Date of Award

2006

Degree Type

Thesis

Degree Name

Bachelor of Communications Honours

School

School of Communications & Multimedia

Faculty

Faculty of Communications and Creative Industries

First Advisor

Dr Joseph Luca

Abstract

Increasingly, there have been greater expectations from industry and employers that universities in Australian focus on developing student generic skills, core competencies or graduate attributes. As a result, key skills included in the mission statements of most universities tend to include higher-level aims relating to critical thinking, lifelong learning and teamwork. These generic skills and others, are considered essential for successful work place practice and universities are constantly being called upon to produce graduates that can show these skills. This is not an easy task, and universities are trying different approaches to try and satisfy these needs, e.g. e-portfolios and tracking key skills throughout the course of study. This study has focused on developing teamwork skills, and conducted a wide literature review to develop a model of team evolution for successful teamwork. A four-stage model was developed from the literature, which examined team development stages such as: pre-grouping issues (beyond students' control); team establishment issues; team operation issues (rules and standards); and ongoing operational issues for the duration of the project. The model was synthesised from the literature with a view to develop processes and rules that teams could undertake in order to be successful. Based on this literature review, a survey was developed and a pilot study was carried out with nine teams in the field of Multimedia and IT development to confirm the findings from the literature and the established team life cycle model. With the acknowledgement that only a small sample was used for this study and no robust statistical inference could be drawn, the results revealed that the established model was reasonably accurate in determining successful teams i.e. teams that demonstrated reasonable knowledge and abilities in teaming skills, developed team rules and processes, and focused on promoting collaboration and interpersonal relationships. The study was undertaken within the context of Multimedia/IT development in a higher education environment. It is hoped that the results of this study can not only benefit Multimedia/IT students when preparing for team-based assignments, but also students from other disciplines. In this way, this study may help provide one of the essential graduate attributes being called on by industry and employers.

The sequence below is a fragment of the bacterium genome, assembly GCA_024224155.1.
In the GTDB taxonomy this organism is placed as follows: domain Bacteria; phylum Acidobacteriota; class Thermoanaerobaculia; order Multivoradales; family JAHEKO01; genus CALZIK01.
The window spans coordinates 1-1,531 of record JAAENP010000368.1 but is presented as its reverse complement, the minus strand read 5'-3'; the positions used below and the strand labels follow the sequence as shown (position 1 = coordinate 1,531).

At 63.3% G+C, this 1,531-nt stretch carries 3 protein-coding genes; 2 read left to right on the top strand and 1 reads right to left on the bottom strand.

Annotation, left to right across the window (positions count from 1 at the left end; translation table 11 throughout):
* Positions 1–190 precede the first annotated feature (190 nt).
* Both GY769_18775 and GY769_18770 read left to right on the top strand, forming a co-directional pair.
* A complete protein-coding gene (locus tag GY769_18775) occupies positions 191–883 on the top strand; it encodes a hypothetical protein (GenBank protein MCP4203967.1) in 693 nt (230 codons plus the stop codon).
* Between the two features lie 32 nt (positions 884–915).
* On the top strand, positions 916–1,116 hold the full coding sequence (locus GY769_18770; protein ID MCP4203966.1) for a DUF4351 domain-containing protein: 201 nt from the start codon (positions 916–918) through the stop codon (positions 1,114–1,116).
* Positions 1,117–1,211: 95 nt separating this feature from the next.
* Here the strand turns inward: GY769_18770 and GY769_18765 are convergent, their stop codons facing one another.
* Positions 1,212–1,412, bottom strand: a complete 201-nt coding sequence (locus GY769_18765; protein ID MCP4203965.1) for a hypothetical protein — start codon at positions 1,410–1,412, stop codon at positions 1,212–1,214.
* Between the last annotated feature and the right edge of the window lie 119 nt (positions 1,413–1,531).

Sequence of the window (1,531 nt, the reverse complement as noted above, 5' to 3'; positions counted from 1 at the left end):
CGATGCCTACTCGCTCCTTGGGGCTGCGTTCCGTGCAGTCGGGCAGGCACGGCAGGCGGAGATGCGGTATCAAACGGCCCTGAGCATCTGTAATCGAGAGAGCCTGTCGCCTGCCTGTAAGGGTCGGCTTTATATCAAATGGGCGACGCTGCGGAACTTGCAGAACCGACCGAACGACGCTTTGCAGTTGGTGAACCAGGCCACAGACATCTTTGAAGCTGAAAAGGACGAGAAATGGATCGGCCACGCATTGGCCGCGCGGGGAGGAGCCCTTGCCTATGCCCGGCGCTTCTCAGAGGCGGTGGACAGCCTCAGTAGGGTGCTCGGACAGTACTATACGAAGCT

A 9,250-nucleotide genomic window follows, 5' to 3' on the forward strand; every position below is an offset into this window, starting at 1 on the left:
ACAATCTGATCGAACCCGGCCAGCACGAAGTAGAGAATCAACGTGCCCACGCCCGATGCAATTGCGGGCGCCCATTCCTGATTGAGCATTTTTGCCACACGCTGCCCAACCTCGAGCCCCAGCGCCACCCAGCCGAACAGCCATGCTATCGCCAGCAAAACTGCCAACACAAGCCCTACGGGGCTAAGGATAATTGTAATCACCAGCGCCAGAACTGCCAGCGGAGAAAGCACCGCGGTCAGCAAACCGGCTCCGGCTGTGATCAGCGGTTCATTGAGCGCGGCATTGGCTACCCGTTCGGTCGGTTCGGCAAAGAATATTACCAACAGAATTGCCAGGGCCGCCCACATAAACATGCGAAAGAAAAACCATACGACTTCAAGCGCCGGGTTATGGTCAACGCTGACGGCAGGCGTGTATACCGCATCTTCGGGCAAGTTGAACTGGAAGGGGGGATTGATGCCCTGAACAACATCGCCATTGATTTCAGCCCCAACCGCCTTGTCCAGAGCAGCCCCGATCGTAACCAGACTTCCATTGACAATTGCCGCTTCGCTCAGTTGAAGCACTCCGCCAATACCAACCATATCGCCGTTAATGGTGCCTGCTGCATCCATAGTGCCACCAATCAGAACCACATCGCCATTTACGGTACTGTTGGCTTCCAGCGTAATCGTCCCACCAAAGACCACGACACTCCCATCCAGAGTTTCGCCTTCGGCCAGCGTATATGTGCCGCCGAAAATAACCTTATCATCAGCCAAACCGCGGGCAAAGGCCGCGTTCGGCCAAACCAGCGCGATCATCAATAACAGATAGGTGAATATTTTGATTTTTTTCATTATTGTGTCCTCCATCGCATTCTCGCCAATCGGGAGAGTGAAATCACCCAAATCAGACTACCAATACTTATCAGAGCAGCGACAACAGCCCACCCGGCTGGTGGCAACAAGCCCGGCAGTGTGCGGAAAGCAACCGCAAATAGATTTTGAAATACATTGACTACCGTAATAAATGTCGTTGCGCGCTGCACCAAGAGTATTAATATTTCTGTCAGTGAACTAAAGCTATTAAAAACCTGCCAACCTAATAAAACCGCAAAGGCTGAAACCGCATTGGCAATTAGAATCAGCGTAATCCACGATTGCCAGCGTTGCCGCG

Share

 
COinS